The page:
It is important to cut through the simple oppositionism of economy versus ecology. Pavan Sukhdev, head of the UNEP’s Green Economy Initiative, argues that the greening of economies is a new engine for growth, employment and the reduction of persistent poverty. He has put numbers on it. It is possible to demonstrate that a wetlands outside Kampala is creating more value in water treatment for the city, than conv
Read More

Making a hobby of communication

For the past couple of weeks I have attended a training session in Marshall Rosenberg’s non-violent communication skills. I was attracted by the idea of doing it every Monday night for five weeks, in the next suburb. Like going off to a community choir, but instead of doing scales we practice fundamental communication skills. I had a good time the first night, feeling quite moved by an exercise (“empathy poker”) wher
Read More

Finding what works and why

Knowing is not the same as doing. That’s Rule Number 18 from Alan M. Webber’s recent book, Rules of Thumb.[1] Webber was the founding editor/owner of Fast Company, the hip business magazine he established after a long stint at the much more staid Harvard Business Review. Rules of Thumb lists 52 business insights, all written in Webber’s engaging journalistic style and peppered with great stories about how to make sen
Read More

The two sides of collaboration

collaboration: act of working jointly act of cooperating traitorously with an enemy that is occupying your country I once worked with a woman who refused to use the word collaboration or collaborator. The Nazi occupation of European countries during the second world war relied on the venality and fear of local ‘collaborators’ and, for my work colleague, this invocation of the word had contaminated it forever. While c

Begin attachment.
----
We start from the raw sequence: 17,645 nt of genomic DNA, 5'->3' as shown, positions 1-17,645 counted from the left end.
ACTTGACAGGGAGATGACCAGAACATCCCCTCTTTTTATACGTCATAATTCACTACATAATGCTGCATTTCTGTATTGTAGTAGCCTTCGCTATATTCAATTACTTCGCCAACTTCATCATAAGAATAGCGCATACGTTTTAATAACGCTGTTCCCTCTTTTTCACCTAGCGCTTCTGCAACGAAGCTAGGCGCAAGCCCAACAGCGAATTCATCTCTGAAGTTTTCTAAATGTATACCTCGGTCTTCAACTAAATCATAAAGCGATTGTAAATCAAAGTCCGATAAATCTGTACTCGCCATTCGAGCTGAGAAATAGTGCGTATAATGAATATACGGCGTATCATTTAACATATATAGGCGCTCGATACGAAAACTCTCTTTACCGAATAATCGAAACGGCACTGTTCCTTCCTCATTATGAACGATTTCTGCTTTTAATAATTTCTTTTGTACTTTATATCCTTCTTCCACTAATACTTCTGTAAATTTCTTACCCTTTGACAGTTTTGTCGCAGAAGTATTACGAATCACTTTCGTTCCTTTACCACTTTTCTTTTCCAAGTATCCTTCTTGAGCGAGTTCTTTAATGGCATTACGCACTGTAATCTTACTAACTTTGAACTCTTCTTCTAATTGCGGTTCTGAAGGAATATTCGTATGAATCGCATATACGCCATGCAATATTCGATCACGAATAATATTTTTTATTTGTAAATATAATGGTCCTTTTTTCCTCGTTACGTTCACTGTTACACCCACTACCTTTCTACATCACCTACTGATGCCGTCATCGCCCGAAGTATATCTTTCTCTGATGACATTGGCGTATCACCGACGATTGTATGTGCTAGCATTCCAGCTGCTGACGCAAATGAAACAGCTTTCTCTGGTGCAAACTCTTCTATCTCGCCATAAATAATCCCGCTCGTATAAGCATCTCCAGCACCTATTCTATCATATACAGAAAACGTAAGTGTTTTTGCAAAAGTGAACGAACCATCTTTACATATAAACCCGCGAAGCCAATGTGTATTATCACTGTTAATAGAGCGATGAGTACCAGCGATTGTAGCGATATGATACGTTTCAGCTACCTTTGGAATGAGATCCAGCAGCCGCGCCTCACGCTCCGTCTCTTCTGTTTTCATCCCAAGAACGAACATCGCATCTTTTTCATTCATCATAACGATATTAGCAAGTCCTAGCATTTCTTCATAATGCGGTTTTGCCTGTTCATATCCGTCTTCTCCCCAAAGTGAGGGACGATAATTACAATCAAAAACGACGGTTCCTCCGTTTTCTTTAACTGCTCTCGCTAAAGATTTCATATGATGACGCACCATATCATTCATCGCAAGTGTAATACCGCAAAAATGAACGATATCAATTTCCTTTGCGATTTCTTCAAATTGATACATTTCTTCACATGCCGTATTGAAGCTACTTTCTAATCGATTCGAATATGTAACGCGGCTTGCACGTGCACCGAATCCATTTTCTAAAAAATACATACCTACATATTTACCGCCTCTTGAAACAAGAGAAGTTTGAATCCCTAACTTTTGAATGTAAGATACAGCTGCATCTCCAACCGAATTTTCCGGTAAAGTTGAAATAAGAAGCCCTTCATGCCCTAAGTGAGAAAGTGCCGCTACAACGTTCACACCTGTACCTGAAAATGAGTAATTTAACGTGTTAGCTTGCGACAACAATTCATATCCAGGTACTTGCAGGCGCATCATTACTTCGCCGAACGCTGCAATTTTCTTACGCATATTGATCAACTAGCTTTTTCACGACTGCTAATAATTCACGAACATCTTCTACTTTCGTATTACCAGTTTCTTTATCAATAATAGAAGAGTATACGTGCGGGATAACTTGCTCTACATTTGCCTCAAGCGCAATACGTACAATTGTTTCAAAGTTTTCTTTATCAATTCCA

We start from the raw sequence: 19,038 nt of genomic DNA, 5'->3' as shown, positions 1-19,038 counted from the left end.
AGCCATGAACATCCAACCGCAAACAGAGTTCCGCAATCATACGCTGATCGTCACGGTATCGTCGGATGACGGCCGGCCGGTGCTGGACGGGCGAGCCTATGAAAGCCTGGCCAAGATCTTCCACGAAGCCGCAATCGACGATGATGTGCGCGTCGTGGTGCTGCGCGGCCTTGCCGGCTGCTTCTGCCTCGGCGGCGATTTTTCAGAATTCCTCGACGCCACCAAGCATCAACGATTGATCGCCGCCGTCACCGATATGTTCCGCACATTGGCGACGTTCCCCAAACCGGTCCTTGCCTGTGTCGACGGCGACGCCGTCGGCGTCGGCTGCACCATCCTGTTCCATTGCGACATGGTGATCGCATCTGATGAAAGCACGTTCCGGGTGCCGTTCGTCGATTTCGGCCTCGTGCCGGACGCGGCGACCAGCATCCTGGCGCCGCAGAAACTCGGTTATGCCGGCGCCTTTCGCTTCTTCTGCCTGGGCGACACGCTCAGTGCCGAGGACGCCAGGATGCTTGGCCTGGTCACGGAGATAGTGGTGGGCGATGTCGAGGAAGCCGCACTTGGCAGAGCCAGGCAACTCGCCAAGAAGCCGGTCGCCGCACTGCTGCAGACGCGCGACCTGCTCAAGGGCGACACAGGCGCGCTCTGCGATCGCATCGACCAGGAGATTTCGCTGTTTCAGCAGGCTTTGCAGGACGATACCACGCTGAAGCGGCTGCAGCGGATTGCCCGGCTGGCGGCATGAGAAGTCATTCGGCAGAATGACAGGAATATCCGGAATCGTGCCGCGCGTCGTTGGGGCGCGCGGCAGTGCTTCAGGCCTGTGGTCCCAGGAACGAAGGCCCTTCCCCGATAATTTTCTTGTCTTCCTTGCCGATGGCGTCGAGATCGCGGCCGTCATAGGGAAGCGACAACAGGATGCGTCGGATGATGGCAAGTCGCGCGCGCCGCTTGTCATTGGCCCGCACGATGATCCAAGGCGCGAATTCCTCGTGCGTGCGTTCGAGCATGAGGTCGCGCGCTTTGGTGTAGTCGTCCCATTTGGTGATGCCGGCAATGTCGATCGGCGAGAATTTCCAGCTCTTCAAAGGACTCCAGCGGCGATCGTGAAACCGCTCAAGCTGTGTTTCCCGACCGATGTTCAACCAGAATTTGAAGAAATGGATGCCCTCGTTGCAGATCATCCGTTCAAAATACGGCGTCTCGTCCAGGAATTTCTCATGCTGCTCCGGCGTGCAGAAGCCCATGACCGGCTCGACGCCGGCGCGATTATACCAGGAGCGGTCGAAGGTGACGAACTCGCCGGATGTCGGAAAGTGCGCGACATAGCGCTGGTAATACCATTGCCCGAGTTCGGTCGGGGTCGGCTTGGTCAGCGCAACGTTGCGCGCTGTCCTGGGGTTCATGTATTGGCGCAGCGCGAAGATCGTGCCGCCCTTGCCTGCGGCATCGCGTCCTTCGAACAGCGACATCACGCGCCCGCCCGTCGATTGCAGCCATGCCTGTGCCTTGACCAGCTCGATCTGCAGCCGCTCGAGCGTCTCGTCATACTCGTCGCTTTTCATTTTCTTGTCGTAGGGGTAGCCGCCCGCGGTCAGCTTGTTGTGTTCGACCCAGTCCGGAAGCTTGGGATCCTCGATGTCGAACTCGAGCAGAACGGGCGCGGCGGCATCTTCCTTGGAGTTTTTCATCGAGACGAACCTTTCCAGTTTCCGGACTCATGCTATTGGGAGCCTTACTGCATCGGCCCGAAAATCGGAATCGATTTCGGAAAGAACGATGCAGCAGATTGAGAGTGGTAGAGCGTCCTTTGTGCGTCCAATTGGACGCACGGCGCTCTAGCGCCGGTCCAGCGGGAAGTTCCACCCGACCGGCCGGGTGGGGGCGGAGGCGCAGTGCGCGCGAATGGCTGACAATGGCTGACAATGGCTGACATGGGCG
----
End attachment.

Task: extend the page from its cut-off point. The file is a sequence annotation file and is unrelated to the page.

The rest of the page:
Read More

Towards a Viable Australia

Early in March, I joined a three day workshop with an incredibly ambitious aim: “Creative Thinking Forum on Creating a Viable Australia”. The event drew some 60-70 people together from around Australia. I wondered if we were all crazy. Yet the process, ‘Design Shop’ created and facilitated by Matt Taylor and hosted at The Difference in Sydney was extraordinary and enlightening. Matt is an irrepressible 70 yr old, wit
Read More

Performance Conversations

In the past year I have done quite a few training sessions on performance management. The sessions confirmed my suspicion that the Australian working culture is abysmal at performance feedback. Contrary to the popular stereotype of blunt, frank and open communication, in our workplaces we are, in the main, unassertive, indirect, ironic, passive and excessively accommodating. With some rare exceptions – the people who
Read More

Performance Conversations

In the past year I have done quite a few training sessions on performance management. The sessions confirmed my suspicion that the Australian working culture is abysmal at performance feedback. Contrary to the popular stereotype of blunt, frank and open communication, in our workplaces we are, in the main, unassertive, indirect, ironic, passive and excessively accommodating. With some rare exceptions – the people who
Read More

If you are stuck… do something, anything

Often our stuckness equates to procrastination. And at the heart of procrastination lies fear and inertia. So the answer can be simple: do something, do anything. Walk, run, dance, stand on your head, hang a picture; go to a museum, skating rink, climbing wall or a swimming pool. Why? Physical movement literally increases the amount of oxygen to your brain. As often as we ignore this fact, our mind and body are direc
Read More